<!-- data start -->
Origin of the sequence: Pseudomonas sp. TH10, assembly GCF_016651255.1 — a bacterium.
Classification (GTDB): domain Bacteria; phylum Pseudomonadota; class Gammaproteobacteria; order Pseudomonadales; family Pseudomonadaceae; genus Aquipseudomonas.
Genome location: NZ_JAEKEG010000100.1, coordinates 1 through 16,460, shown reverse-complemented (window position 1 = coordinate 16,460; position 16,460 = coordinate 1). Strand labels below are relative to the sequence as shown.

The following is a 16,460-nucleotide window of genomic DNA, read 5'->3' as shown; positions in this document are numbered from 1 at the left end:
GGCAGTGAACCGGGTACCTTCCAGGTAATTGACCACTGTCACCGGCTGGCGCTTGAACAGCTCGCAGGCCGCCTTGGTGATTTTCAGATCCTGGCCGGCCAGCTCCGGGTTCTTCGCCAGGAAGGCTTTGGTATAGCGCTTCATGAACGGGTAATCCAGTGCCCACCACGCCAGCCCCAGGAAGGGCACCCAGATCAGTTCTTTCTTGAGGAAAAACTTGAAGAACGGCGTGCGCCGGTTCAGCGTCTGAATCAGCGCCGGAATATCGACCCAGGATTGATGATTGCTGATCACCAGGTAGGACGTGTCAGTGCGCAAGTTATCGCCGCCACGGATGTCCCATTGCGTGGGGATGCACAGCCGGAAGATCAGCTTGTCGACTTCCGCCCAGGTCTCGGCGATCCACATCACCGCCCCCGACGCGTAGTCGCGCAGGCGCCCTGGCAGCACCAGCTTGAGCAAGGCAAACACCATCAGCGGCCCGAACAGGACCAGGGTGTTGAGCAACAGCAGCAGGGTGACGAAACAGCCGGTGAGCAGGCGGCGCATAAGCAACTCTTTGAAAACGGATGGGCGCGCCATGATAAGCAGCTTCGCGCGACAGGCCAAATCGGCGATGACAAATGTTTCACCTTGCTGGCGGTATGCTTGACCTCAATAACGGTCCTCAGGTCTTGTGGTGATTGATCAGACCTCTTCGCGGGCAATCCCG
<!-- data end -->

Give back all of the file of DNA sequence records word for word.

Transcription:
Origin of the sequence: Pseudomonas sp. TH10, assembly GCF_016651255.1 — a bacterium.
Classification (GTDB): domain Bacteria; phylum Pseudomonadota; class Gammaproteobacteria; order Pseudomonadales; family Pseudomonadaceae; genus Aquipseudomonas.
Genome location: NZ_JAEKEG010000100.1, coordinates 1 through 16,460, shown reverse-complemented (window position 1 = coordinate 16,460; position 16,460 = coordinate 1). Strand labels below are relative to the sequence as shown.

The following is a 16,460-nucleotide window of genomic DNA, read 5'->3' as shown; positions in this document are numbered from 1 at the left end:
GGCAGTGAACCGGGTACCTTCCAGGTAATTGACCACTGTCACCGGCTGGCGCTTGAACAGCTCGCAGGCCGCCTTGGTGATTTTCAGATCCTGGCCGGCCAGCTCCGGGTTCTTCGCCAGGAAGGCTTTGGTATAGCGCTTCATGAACGGGTAATCCAGTGCCCACCACGCCAGCCCCAGGAAGGGCACCCAGATCAGTTCTTTCTTGAGGAAAAACTTGAAGAACGGCGTGCGCCGGTTCAGCGTCTGAATCAGCGCCGGAATATCGACCCAGGATTGATGATTGCTGATCACCAGGTAGGACGTGTCAGTGCGCAAGTTATCGCCGCCACGGATGTCCCATTGCGTGGGGATGCACAGCCGGAAGATCAGCTTGTCGACTTCCGCCCAGGTCTCGGCGATCCACATCACCGCCCCCGACGCGTAGTCGCGCAGGCGCCCTGGCAGCACCAGCTTGAGCAAGGCAAACACCATCAGCGGCCCGAACAGGACCAGGGTGTTGAGCAACAGCAGCAGGGTGACGAAACAGCCGGTGAGCAGGCGGCGCATAAGCAACTCTTTGAAAACGGATGGGCGCGCCATGATAAGCAGCTTCGCGCGACAGGCCAAATCGGCGATGACAAATGTTTCACCTTGCTGGCGGTATGCTTGACCTCAATAACGGTCCTCAGGTCTTGTGGTGATTGATCAGACCTCTTCGCGGGCAATCCCG